Five Mistakes Cost Marilyn Mosby The Freddie Gray Case

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Casey Harper Contributor
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More than a year after the death of Freddie Gray and the ensuing riots, all six charged Baltimore police officers walked free and the attorney who prosecuted them faces a mountain of lawsuits, possible disbarment and calls for her resignation.

While the lawsuits face a tough battle and the disbarment is unlikely, Baltimore State’s Attorney Marilyn Mosby did make a series of mistakes in the trial that cost her. Here are five of Mosby’s biggest missteps.

1. Overzealous Charges

When Mosby announced charges against the officers, the legal community largely felt she overstepped. While the death certainly warranted prosecution, she hit all six officers involved with a slew of charges including involuntary manslaughter, assault and depraved-heart murder. These charges came just one day after the police department gave her its investigation. The Baltimore police union quickly accused her of rushing to judgement.

Mosby charged the van driver, Officer Caesar Goodson, with depraved-heart murder, a somewhat unusual and difficult to prove count. To prove depraved-heart murder, a prosecutor must show evidence that the killer acted even though he was conscious his action posed an unusually high risk of killing or seriously hurting someone. Proving that state of mind can be tricky.

2. Biased Speech

After the Baltimore riots, Mosby gave a rousing press conference that sparked accusations of bias and led to legal challenges from the officers. In the speech, Mosby raised eyebrows with her fiery rhetoric.

“To the people of Baltimore and the demonstrators across America, I heard your call for ‘No justice, no peace,’” she said. “Your peace is seriously needed as I seek to deliver justice to this young man.”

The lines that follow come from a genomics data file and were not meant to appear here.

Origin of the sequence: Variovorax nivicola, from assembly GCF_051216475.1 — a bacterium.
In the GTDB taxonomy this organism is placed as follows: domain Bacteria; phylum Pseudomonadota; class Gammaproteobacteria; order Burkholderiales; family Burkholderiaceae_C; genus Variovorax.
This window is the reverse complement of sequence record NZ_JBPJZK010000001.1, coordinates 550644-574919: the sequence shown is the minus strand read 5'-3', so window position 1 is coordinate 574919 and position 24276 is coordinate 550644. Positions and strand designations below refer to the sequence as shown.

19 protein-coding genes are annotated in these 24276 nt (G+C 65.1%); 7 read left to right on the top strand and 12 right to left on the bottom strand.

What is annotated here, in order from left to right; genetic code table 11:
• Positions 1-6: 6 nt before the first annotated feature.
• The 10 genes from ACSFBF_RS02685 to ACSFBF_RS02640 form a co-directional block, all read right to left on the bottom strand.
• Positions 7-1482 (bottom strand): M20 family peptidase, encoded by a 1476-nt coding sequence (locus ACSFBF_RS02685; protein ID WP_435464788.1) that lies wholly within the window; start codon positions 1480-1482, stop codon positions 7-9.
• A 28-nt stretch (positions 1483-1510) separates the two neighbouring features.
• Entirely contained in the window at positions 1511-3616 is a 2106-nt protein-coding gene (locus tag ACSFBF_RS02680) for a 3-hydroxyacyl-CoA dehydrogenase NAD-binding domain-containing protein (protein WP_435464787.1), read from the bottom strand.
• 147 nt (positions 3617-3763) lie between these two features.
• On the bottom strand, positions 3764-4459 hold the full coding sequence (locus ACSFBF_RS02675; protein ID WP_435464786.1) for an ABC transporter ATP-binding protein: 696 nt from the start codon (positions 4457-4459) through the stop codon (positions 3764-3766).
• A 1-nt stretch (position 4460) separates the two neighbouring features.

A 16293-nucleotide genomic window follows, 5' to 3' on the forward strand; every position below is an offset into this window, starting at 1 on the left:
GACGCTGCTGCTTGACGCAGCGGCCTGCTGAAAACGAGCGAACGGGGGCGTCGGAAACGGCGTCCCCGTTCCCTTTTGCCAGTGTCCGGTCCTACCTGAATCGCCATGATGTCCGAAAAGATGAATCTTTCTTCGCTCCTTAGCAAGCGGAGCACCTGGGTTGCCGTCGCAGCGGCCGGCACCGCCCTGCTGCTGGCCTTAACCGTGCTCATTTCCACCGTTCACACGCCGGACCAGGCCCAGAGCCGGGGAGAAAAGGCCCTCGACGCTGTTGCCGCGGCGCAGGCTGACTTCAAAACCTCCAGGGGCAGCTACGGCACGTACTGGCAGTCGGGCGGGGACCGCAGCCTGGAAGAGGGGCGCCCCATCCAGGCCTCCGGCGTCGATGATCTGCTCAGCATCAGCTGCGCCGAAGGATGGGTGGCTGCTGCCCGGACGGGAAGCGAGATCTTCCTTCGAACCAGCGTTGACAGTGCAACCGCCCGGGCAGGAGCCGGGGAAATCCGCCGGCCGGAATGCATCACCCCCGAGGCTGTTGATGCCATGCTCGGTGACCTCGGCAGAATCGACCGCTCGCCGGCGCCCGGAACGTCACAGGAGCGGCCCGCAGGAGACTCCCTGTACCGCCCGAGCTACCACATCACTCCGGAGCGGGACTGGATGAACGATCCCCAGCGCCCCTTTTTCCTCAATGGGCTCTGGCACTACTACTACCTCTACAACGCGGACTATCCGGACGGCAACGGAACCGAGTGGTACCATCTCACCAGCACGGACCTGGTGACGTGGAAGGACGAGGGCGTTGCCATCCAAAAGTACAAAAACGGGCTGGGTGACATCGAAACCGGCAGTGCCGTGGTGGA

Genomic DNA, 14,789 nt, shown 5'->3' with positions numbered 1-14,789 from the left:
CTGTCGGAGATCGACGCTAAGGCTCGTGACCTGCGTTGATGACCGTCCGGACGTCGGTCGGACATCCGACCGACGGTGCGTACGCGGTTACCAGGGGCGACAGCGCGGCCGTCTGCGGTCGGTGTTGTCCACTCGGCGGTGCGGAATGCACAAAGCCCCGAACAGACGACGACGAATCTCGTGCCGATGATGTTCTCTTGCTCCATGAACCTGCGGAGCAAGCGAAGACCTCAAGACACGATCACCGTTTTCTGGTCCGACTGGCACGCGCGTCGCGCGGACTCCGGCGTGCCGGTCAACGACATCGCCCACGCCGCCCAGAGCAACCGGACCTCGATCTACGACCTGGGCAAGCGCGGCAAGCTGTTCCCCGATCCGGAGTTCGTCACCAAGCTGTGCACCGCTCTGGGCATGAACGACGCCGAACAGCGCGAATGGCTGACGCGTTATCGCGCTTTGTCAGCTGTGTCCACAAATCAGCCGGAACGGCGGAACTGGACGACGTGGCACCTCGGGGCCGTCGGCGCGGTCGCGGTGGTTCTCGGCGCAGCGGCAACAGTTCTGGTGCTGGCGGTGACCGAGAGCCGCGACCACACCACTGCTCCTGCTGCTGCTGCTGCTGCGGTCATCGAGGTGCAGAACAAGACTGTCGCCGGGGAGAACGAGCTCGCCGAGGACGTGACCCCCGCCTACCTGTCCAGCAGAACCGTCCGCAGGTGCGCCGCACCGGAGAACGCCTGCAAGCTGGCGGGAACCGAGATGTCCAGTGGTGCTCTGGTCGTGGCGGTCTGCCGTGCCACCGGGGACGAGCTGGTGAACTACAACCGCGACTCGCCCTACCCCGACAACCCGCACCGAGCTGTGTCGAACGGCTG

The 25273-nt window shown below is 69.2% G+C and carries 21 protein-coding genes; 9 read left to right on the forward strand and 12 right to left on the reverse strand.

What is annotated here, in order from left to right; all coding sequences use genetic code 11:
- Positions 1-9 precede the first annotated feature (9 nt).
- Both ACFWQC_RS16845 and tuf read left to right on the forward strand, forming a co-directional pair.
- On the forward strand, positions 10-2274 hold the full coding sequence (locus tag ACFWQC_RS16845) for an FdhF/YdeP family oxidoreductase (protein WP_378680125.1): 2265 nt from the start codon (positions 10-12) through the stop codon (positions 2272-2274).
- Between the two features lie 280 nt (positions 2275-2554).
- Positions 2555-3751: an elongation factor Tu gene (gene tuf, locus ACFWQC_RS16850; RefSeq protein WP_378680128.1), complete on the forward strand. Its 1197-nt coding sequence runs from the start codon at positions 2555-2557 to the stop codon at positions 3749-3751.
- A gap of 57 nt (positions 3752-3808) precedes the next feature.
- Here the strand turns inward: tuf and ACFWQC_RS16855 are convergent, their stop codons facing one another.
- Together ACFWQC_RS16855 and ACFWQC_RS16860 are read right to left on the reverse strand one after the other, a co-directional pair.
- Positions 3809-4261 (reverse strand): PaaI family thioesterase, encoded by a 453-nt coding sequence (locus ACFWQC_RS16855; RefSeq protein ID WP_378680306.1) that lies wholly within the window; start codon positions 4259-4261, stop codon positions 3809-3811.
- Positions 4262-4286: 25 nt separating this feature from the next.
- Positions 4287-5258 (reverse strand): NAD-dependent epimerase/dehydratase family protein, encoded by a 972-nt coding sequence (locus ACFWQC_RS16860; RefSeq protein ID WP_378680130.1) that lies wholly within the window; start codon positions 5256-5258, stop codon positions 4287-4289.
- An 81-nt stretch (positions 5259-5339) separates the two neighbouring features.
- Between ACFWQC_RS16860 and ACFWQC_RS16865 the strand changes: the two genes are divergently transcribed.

Mosby now faces legal trouble from the officers, who allege that they were inappropriately attacked in the speech as scapegoats to quell the Baltimore riots. They say Mosby knew the charges brought against them were bogus and that she only filed them to calm the city. They point to her rhetoric in the speech as evidence.

3. Missed Grand Jury Opportunity

Mosby did not fully use the investigatory powers of the grand jury, and it may have cost her crucial evidence. Grand juries have two main functions: an investigatory capacity to gather evidence, or to hear evidence from a prosecutor and then decide whether to indict. Mosby opted for the latter while she conducted her own hurried, independent investigation. The grand jury may have turned up new evidence that could have helped the prosecution.

Rene Sandler, a Maryland attorney and former prosecutor, told The Daily Caller News Foundation earlier this month the mistake likely cost Mosby a conviction.

“I would say her rush to judgment in determining that ‘her’ investigation supported the probable cause necessary to charge these officers rather than fully utilizing the grand jury process likely resulted in the loss of a conviction,” Sandler said. “Mosby has publicly stated that she made her decision to file criminal charges against the officers based on an ‘independent’ investigation done by her office. Had she utilized the grand jury fully to investigate, the grand jury may have declined the indictment rather than to indict after having been presented with a self-serving investigation done by her own office.”

4. Hidden Evidence 

Mosby’s office drew the ire of Judge Barry Williams when it failed to turn over evidence to the defense in Goodson’s trial.

“I’m telling you that this [evidence] needs to be considered,” Williams told Chief Deputy State’s Attorney Michael Schatzow. “If you don’t understand that, then I don’t know what else you don’t understand.”

“Isn’t that your duty, counsel? To turn things over?” Williams said before opening statements. “What else is out there that you didn’t turn over?”

5. Failed Conviction

The last and most crucial mistake in the case came when the prosecution failed to convict Goodson. The entire case hung on the idea that Goodson gave Gray a “rough ride” where he intentionally drove recklessly to sling Gray around in the back. Once Mosby couldn’t prove that the van driver’s actions caused the death, she had little chance of proving that the indirectly related officers should be held accountable as well.

Some legal experts pointed out that despite Mosby’s mistakes, this was a difficult case to win. Prosecuting police officers brings its own set of challenges and the questions surrounding how Gray actually died made this case difficult. Regardless, Mosby’s mistakes plagued the prosecution’s case and now Baltimore is left feeling like justice was not done because of it.

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